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Lincoln Daily News
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Businesses address Library/Community Parking Lot project

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To the editor:

Collectively representing over 200 years serving the community of Lincoln, we, a group of Lincoln downtown business owners, are currently concerned with the continued vitality of the downtown businesses the selves, as well as the health and safety of our clients and customers. "Downtown Revitalization" has become a common phrase in Lincoln, Illinois. The project to which it refers is a planned regeneration of the downtown Lincoln area. Many projects have been initiated, already costing taxpayers excessive tax dollars far beyond any grants that were received. We are writing today in concern of a project that is part of this revitalization and known as the "Library/ Pekin Street Parking/ Alley Improvement" project. This undertaking was initially voted down by Lincoln's City Council in June of this year but as recently been re-introduced for approval. Concerns with the project include the proposed closing of an alley, doing away with motor traffic. This move would limit the possibility for several businesses in this area to conveniently receive freight deliveries. The closing of this alley and the resulting rerouting of traffic would also cause safety and health concerns, the most important of which is the safety of the children and others who frequently use this alley to enter the library.

The alley in question lies behind several businesses located along the 600 block of Broadway Street. Currently the alley is used for delivery of supplies, as a location for trash receptacles for the businesses, and as a way for traffic to exit the parking lot. In addition, many people also use the back door to the businesses located along this alley. These include many elderly and handicapped customers. These entrances, in effect, render these businesses handicapped-accessible and are a necessity due to the fact that on the Broadway Street side, the steps into the storefronts from the street are very steep and it is difficult, if not impossible for them to enter there. Likewise, the walking path for children and others to use that leads to the children's library also lies within this parking lot area.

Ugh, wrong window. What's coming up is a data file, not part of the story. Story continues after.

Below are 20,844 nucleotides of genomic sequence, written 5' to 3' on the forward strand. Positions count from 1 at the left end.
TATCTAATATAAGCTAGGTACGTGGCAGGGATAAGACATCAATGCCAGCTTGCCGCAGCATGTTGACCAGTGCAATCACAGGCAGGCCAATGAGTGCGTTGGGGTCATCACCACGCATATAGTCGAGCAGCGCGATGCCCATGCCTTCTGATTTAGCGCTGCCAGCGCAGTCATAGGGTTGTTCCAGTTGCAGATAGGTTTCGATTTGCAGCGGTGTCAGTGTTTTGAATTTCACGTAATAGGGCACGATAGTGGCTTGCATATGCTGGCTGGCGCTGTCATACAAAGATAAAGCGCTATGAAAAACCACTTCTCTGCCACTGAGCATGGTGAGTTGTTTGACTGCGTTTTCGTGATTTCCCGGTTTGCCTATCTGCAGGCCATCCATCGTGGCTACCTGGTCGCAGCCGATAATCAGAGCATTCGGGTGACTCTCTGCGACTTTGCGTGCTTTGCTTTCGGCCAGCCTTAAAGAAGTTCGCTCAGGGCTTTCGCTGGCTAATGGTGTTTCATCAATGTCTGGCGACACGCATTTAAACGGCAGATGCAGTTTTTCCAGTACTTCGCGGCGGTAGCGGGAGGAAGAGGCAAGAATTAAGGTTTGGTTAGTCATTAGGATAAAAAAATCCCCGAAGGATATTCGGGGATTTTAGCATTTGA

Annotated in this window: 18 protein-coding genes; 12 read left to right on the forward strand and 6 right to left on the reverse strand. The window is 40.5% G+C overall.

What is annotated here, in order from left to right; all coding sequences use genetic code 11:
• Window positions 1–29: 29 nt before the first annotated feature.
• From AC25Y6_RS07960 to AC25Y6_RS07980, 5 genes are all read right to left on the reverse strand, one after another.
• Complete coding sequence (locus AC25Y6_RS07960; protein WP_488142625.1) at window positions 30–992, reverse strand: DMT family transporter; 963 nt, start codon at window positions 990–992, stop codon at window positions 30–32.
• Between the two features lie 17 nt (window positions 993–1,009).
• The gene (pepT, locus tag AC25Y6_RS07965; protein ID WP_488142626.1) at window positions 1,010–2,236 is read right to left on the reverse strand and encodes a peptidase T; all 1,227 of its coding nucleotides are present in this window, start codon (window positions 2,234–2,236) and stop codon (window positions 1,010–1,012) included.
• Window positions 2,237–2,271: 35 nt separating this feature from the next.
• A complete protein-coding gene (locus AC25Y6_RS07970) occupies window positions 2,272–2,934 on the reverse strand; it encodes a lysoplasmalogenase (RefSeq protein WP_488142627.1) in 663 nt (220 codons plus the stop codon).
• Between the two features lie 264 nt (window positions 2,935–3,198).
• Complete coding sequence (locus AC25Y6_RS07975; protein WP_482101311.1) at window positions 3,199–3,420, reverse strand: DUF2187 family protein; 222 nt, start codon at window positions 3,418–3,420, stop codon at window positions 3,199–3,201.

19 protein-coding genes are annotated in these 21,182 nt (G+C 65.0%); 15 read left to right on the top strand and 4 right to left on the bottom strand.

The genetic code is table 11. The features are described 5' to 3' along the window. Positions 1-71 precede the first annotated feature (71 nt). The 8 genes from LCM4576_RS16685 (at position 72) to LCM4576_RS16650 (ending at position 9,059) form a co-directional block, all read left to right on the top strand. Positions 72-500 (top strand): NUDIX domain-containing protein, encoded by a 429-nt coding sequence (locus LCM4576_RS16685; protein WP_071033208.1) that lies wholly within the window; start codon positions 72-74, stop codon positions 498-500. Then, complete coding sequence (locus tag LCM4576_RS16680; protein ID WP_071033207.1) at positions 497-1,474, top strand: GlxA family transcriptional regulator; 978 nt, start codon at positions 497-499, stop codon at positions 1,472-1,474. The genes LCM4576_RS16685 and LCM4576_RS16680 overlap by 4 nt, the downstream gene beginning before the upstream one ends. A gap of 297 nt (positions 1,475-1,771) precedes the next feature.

The proposed project will close the current alley and create a different parking layout, changing the pattern of traffic into and out of the parking lot, while creating only three new parking spaces. The only traffic entrance, as proposed, will be on Pekin Street, as it is currently, with the exit being on Mclean Street. All vehicular and truck traffic will be required to enter the Pekin Street entrance and exit via Mclean Street. The only exception is that delivery trucks will be required to back up from Mclean St, directly backward to a designated drop-off point located somewhere near the rear delivery entrance of MKS Jewelers. This backup point will cross the crosswalk used by children every day to access the library. Currently, a small percentage of vehicular traffic does use this area but it is important to remember that these vehicles have a visible stop sign and there is a crosswalk for pedestrians. The proposed reverse moving direction of trucks, including semis, increases the danger for children and others in the crosswalk, due to lack of good visibility on the part of the driver.